I have used double side 3M tape to stick it on the plywood inside fuselage and then soldered other wires for everything else that comes attached to second layer of FC.
ZOHD came out with clever solution of how to mount GPS on Drift – it goes inside the foam cover for the FC bay. They even included some sort of black plastic cover to hide the GPS. It looks very neat and well thought of.
Bottom bay has a lot of space and I decided to put Unify Pro32 Nano inside there. Drift has air inlets at the front and sides providing air flow inside the fuselage, so VTX should get enough cooling.
I decided to design a small 3D printed adapter that would hold it better for cooling. Printed it in PETG because of high temperatures this components normally gets.
Only thing I spent a bit of time thinking of was how to install the VTX antenna in a good location. After scratching my head for a while I decided to use 10cm SMA pigtail so route it to the top of fuselage – punched the hole in foam and put the SMA connector in there. Very neat solution and I was super happy about it.
Front bay was much easier to complete. RunCam Split 3 camera fits perfectly though the camera mounting hole. Unfortunately there isn’t much that would hold it in position apart from the opening itself.
For that I designed small 3D printed bracket that held the camera so it wasn’t moving. Unfortunately it was another 3grams added to the nose and as I found out later it was making the plane nose heavy (yes, only 3 grams 🙂 ) so in the end decide to remove that and replace with DIY solution of foam and tape 🙂
Runcam Split 3 PCB is held loosed at the front without addiiontal mounts etc. It doesn’t need anything because every battery that goes inside the bay always sits further to the back of the bay to achieve CG. No issues here. Cooling is also sufficient.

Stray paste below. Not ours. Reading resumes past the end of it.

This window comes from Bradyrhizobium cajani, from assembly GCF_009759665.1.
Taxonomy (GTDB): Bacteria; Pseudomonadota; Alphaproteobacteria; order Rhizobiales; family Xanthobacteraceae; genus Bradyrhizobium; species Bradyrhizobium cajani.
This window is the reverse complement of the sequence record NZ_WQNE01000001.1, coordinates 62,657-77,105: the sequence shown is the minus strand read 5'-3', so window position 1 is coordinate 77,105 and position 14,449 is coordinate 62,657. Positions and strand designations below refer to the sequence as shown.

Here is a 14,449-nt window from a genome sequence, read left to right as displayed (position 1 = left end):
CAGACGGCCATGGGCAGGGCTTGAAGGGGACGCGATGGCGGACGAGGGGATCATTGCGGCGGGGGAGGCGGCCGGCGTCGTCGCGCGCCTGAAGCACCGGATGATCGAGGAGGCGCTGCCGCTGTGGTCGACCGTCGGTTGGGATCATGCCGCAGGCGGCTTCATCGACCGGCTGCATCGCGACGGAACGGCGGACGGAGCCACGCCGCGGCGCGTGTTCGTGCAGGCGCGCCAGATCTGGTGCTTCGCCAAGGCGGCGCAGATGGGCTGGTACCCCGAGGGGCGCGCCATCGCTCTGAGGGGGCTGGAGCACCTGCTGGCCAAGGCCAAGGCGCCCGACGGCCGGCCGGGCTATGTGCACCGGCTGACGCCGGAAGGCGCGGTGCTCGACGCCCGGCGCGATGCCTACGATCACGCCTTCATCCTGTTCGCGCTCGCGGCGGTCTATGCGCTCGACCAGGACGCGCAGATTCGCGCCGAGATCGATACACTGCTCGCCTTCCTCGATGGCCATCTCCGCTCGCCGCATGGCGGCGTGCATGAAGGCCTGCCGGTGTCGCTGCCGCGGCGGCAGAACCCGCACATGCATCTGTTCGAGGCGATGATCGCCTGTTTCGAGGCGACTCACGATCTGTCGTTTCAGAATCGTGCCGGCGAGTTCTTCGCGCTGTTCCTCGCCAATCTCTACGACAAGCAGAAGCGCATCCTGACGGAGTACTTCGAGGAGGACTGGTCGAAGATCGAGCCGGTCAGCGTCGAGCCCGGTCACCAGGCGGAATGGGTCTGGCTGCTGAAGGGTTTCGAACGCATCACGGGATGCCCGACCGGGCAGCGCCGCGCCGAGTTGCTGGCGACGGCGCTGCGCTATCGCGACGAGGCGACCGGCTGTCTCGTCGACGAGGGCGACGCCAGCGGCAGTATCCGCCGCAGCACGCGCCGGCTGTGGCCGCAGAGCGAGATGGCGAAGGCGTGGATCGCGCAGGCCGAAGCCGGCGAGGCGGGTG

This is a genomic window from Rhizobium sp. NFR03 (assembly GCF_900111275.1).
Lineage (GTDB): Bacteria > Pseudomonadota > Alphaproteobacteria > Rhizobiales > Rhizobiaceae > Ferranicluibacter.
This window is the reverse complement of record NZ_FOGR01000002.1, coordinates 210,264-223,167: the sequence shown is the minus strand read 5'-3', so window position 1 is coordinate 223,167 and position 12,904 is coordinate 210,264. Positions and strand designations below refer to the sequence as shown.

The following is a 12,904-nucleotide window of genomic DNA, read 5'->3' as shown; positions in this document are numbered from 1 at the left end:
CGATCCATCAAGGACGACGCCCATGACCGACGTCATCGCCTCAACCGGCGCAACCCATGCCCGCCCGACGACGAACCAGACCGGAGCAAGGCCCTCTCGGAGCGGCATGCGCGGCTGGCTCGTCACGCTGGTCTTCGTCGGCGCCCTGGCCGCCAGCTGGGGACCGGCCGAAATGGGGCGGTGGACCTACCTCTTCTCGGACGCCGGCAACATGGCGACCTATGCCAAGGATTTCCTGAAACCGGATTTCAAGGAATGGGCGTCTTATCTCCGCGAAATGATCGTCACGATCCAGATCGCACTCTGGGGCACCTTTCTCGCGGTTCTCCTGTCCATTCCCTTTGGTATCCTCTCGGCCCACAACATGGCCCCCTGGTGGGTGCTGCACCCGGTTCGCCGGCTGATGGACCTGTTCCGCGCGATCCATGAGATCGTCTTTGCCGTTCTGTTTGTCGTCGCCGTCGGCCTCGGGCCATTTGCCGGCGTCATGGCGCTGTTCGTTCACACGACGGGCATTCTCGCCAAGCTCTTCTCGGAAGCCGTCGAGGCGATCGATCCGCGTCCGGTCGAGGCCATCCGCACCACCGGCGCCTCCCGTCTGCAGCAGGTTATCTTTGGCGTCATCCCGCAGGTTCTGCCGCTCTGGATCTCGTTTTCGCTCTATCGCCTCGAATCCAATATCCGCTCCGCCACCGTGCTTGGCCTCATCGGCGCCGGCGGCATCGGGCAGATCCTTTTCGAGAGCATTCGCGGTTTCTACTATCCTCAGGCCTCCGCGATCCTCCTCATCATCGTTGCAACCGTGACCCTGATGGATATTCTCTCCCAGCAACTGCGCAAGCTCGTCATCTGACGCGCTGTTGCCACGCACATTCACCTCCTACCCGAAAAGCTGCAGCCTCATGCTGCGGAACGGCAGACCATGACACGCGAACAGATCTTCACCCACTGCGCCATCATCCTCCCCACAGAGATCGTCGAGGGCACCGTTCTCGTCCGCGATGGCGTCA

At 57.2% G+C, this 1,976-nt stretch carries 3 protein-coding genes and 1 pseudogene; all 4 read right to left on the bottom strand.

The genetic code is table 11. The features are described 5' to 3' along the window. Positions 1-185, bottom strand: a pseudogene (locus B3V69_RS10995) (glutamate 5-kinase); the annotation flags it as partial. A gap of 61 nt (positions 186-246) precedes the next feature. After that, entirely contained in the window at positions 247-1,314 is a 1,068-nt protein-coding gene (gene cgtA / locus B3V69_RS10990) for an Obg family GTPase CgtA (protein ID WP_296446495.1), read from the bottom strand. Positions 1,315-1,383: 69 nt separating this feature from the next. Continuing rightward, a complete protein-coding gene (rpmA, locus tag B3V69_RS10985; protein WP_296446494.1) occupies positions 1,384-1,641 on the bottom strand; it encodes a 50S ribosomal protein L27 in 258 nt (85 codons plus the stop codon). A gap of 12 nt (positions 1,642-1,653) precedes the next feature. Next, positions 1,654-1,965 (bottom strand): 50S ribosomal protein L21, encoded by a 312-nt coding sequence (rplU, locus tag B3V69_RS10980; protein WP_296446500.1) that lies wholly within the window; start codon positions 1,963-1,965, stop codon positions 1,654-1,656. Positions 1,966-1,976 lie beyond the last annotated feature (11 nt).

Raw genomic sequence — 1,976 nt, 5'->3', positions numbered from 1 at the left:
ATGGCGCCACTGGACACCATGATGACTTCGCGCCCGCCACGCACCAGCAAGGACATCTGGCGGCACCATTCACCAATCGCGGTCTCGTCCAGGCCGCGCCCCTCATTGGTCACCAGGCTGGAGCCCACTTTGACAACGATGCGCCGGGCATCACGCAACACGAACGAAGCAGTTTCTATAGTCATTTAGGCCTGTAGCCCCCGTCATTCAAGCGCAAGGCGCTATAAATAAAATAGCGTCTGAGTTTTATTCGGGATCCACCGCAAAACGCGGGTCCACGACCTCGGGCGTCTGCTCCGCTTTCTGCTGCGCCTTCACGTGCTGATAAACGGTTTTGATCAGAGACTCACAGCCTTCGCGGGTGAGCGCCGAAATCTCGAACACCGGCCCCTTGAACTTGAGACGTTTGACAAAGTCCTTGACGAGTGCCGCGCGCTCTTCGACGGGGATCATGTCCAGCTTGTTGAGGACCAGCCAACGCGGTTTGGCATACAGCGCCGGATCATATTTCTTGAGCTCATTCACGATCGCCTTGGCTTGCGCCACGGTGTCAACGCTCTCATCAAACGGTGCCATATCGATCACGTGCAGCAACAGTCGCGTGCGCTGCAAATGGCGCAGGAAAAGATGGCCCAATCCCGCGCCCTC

Fitting Crossfire Immortal-T was a bit a head scratch too. I wanted to keep it vertical for best reception. Normally I out crossfire antennas through the wing by punching hole in there. On drift I wanted to have alternative approach and installed it at the rear of fuselage, near the motor mount, also by creating small canal in foam to feed wire and securing antenna T section with a blob of hot glue.
It looks best visually and also wings are untouched so thats a bonus.
For those who will say right away: “What if antenna will get into prop?” my answer would be: that shouldn’t be an issue since those antennas are pretty stiff.
To get the CG right I used marks in foam located on the underside of the wing. I balanced plane just about 5mm in from of those marks as advised by Matt from RagTheNutsOff. It is achievable easy by shifting battery in the bay back and forwards.
I need to mention that during build I damaged the stock ZOHD ESC….In order to calibrate throttle range this ESC needs to be connected to RX directly. Unfortunately I had everything soldered already absolutely no way of getting RX connected directly to RX without de-soldering stuff.
In the end managed to calibrate the throttle range but when I put ESC back into the bay and soldered wires it was only beeping. After taking it apart again it wouldn’t do any sounds strangely meaning something was very wrong with it. I’ve got lots of soldering experience etc but had no clue what happened to that ESC.